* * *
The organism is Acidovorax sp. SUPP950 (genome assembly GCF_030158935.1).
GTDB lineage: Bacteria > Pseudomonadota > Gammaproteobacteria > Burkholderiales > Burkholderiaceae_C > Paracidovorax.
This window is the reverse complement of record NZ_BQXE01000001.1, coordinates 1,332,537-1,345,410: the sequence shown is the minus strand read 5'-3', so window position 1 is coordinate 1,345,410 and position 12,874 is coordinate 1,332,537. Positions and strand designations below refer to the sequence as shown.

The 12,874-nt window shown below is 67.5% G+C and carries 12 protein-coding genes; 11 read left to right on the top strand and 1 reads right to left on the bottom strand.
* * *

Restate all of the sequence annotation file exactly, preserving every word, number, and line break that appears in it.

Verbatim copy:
The organism is Acidovorax sp. SUPP950 (genome assembly GCF_030158935.1).
GTDB lineage: Bacteria > Pseudomonadota > Gammaproteobacteria > Burkholderiales > Burkholderiaceae_C > Paracidovorax.
This window is the reverse complement of record NZ_BQXE01000001.1, coordinates 1,332,537-1,345,410: the sequence shown is the minus strand read 5'-3', so window position 1 is coordinate 1,345,410 and position 12,874 is coordinate 1,332,537. Positions and strand designations below refer to the sequence as shown.

The 12,874-nt window shown below is 67.5% G+C and carries 12 protein-coding genes; 11 read left to right on the top strand and 1 reads right to left on the bottom strand.